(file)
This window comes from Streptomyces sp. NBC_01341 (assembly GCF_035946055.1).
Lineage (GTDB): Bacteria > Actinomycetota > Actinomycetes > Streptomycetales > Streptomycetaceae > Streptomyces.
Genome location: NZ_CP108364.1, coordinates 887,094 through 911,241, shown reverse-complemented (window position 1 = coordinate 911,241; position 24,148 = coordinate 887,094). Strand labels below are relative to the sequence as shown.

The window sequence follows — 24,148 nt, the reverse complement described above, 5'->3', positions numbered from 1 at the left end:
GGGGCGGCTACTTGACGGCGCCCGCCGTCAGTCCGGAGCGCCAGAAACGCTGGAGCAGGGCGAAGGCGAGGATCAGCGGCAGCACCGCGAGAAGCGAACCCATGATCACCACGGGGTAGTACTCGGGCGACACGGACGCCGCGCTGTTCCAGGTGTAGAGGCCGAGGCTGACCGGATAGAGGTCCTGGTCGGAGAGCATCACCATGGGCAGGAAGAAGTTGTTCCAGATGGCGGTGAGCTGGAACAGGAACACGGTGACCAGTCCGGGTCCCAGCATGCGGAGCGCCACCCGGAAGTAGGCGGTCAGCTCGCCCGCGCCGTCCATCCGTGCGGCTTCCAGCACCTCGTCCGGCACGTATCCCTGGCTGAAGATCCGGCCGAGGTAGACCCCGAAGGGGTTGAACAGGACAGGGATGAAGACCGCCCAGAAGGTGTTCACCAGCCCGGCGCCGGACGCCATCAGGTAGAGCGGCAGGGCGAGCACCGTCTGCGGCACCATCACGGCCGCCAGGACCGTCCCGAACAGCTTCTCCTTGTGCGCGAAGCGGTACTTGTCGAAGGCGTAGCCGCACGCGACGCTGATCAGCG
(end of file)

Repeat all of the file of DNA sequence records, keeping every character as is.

This window comes from Streptomyces sp. NBC_01341 (assembly GCF_035946055.1).
Lineage (GTDB): Bacteria > Actinomycetota > Actinomycetes > Streptomycetales > Streptomycetaceae > Streptomyces.
Genome location: NZ_CP108364.1, coordinates 887,094 through 911,241, shown reverse-complemented (window position 1 = coordinate 911,241; position 24,148 = coordinate 887,094). Strand labels below are relative to the sequence as shown.

The window sequence follows — 24,148 nt, the reverse complement described above, 5'->3', positions numbered from 1 at the left end:
GGGGCGGCTACTTGACGGCGCCCGCCGTCAGTCCGGAGCGCCAGAAACGCTGGAGCAGGGCGAAGGCGAGGATCAGCGGCAGCACCGCGAGAAGCGAACCCATGATCACCACGGGGTAGTACTCGGGCGACACGGACGCCGCGCTGTTCCAGGTGTAGAGGCCGAGGCTGACCGGATAGAGGTCCTGGTCGGAGAGCATCACCATGGGCAGGAAGAAGTTGTTCCAGATGGCGGTGAGCTGGAACAGGAACACGGTGACCAGTCCGGGTCCCAGCATGCGGAGCGCCACCCGGAAGTAGGCGGTCAGCTCGCCCGCGCCGTCCATCCGTGCGGCTTCCAGCACCTCGTCCGGCACGTATCCCTGGCTGAAGATCCGGCCGAGGTAGACCCCGAAGGGGTTGAACAGGACAGGGATGAAGACCGCCCAGAAGGTGTTCACCAGCCCGGCGCCGGACGCCATCAGGTAGAGCGGCAGGGCGAGCACCGTCTGCGGCACCATCACGGCCGCCAGGACCGTCCCGAACAGCTTCTCCTTGTGCGCGAAGCGGTACTTGTCGAAGGCGTAGCCGCACGCGACGCTGATCAGCG